Changing Your Email From Line? Consider This…
By Amanda Gagnon August 17, 2011
Your from line is your branding in the inbox. It
Your from line is your branding in the inbox. It sparks instant recognition of your business. And since it’s the very first thing subscribers see, it may be the biggest factor in getting your emails opened.
So hopefully you don’t just swap from names without blinking an eye. Hopefully you blink several times while you’re thinking about the consequences.
While switching from names should never be done on a whim, there are some cases where a switch is completely necessary. This change can hugely effect your campaign, so it’s vital to have some cautions in place.
Why From Names Shouldn’t Change
From lines are what stand out in the inbox. Subject lines with “20% off” certainly don’t – anyone can send them (and most people do). It’s the familiarity and goodwill inspired by a reference to your brand that can make all the difference.
Change your from line, and that reference may go unrecognized. Without knowing the email came from someone they know and trust, subscribers may not want to open it.
In fact, they may even assume it represents a new campaign – one they didn’t subscribe to. And – click! – as quick as that, you’ve been reported as spam.
For example, when I saw these emails in my inbox, I knew I’d signed up for emails from Yogasphere. I did not know who Laura and Elle were.
The first email from Laura almost got reported as spam, ’til I noticed the mention of Yogasphere in the snippet. Had I not caught that, I’d probably have ended up blocking their emails permanently.
As for Blush Salon, it appears they use their company name for one-off emails and the owners’ names for their seasonal newsletter. Again, it was the company name in the snippet text that saved them from the spam folder.
Note on name choice: to be honest, I’ve never met Steve & Jay. I’m more familiar with the salon. Individual names may be credited with a more “personal” tone, but here, I’m more comfortable with emails from the establishment.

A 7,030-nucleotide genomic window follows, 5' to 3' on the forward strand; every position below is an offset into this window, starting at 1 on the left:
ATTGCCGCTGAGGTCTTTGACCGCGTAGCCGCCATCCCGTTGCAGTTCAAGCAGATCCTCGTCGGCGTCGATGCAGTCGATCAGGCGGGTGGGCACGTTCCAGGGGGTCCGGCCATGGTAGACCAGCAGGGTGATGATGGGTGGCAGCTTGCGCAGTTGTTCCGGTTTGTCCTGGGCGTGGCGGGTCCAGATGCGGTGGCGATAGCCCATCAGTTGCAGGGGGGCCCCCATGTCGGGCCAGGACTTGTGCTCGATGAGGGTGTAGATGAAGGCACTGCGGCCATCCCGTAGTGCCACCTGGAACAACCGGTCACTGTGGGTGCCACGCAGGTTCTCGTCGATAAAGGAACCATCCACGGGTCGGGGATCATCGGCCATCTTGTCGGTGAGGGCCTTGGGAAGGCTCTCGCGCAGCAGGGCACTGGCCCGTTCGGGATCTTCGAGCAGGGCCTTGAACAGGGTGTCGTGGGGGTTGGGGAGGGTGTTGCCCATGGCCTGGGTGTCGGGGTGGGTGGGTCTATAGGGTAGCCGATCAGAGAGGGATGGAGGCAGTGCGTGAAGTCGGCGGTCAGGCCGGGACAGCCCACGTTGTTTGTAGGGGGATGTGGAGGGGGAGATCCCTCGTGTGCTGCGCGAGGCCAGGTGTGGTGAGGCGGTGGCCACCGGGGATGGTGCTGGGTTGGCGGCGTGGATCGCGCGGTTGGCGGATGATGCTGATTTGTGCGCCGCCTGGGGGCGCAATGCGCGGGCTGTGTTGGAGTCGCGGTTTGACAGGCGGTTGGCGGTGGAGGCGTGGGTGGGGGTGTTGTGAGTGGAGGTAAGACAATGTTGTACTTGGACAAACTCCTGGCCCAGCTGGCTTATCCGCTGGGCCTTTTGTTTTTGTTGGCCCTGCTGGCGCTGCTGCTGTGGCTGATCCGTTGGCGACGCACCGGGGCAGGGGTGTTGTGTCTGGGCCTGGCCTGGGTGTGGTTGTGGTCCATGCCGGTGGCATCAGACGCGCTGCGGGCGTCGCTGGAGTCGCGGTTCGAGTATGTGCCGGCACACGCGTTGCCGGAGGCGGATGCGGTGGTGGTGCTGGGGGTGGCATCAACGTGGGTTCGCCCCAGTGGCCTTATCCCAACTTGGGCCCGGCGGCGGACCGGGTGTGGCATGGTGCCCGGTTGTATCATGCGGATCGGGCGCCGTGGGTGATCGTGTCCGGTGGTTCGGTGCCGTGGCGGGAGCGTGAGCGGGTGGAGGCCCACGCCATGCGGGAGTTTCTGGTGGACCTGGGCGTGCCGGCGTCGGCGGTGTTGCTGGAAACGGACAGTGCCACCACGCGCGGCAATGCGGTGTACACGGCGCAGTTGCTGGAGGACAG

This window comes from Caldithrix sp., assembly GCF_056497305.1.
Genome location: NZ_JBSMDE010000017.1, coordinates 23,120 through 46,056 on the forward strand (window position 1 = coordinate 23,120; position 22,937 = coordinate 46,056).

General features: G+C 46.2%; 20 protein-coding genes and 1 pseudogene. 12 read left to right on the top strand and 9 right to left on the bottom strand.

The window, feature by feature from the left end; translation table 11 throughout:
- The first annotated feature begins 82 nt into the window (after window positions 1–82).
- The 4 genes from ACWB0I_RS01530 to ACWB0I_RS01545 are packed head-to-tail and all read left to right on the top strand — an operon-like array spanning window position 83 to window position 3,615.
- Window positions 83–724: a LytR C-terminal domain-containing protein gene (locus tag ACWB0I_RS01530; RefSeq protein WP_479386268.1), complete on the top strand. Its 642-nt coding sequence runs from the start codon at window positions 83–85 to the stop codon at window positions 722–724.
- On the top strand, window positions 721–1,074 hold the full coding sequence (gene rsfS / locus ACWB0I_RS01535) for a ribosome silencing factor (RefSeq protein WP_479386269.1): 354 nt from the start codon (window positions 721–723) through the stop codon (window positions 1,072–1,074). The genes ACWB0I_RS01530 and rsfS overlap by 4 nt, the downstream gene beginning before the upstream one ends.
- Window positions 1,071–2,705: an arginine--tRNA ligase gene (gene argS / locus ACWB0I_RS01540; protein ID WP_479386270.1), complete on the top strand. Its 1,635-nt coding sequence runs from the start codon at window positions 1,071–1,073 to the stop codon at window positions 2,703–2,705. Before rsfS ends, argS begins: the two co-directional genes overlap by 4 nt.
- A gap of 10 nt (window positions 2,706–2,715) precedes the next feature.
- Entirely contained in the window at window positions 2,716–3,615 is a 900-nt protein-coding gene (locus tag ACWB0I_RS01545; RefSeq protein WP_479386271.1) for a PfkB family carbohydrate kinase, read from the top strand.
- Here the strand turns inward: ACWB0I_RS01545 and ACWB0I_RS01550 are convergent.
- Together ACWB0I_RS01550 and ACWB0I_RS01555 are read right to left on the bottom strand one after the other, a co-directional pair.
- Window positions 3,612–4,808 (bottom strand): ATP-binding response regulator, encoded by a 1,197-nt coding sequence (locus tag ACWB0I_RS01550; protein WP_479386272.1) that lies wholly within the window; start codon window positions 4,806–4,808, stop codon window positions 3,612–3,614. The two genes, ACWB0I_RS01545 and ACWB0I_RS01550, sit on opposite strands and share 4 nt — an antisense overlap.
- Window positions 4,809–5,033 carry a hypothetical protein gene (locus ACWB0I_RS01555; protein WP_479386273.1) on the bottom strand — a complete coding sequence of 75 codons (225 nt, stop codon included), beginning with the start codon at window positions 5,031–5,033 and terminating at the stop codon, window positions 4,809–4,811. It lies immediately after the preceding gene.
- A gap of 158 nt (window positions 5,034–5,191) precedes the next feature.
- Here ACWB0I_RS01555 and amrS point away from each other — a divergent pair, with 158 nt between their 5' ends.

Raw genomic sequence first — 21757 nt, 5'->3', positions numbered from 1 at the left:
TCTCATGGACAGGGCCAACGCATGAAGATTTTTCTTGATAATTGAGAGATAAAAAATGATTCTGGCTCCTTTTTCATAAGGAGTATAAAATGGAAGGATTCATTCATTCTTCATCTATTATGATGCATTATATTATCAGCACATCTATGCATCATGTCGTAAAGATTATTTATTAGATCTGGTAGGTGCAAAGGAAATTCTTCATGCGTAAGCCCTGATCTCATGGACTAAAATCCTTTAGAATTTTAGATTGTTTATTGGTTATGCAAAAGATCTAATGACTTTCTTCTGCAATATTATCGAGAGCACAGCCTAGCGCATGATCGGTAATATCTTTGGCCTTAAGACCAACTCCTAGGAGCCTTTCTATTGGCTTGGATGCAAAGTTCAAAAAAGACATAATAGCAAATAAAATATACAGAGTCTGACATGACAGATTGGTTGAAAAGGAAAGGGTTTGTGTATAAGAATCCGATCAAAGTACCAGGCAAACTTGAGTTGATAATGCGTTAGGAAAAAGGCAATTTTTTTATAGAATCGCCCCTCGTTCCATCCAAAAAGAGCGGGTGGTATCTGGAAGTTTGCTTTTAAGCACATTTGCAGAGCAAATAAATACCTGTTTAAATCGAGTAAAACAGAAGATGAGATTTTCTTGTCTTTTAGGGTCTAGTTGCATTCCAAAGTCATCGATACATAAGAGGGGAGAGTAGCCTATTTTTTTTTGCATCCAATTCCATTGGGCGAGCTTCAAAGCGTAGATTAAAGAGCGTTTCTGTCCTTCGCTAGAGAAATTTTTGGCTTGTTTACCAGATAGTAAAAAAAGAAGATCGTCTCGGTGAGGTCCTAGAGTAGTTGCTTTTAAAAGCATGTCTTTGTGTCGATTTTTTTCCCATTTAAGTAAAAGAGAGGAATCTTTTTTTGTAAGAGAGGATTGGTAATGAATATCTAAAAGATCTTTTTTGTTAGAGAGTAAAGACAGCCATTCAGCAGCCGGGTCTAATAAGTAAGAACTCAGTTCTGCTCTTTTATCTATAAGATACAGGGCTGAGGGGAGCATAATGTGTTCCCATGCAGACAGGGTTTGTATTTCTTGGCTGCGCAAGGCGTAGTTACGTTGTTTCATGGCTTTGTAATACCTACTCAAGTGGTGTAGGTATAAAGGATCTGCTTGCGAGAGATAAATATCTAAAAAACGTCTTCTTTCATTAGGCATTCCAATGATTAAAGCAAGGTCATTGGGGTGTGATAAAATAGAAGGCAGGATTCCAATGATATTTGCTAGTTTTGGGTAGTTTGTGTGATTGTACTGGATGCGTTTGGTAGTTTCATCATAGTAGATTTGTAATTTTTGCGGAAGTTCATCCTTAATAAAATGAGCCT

So you see how a from name switch could cause you to lose subscribers. It’s just not something you want to do….
Unless You’re In These Situations
Some times, keeping your from name the same just isn’t a good option.
Maybe the person your emails are “from” has left your company.
Maybe you’ve chosen a formal name for your marketing campaign that you want to start using.
Or maybe you’ve been using an “info@” address in your from line, and you’d like to put on a friendlier face for your readers. You’ve carefully considered the switch, and only intend to make it once.
In Those Cases, Take Precautions
- Plan to make the switch once and only once. The more changes you make, the more risk of losing subscribers you take. So choose the from name that’s going to work best for your company over the long haul (while still triggering positive brand recognition).
- If your campaign is self-aware (that is, if you tend to talk directly to your subscribers about what’s going on in your emails), announce the switch beforehand. Readers who see the announcement will be prepared for your new from line.
- If you can, work your old from line into your first few subject lines after the switch. This won’t work as well if you’ve been using someone’s name, but otherwise, it can provide that saving flash of recognition.
Any Other Transition Tips?
If you want to switch from names because you send from several different people, you could use a standard company from name and switch signatures inside the message instead.
Can you think of any other ways to avoid changing your from name – or cautions you should take if you find you have to?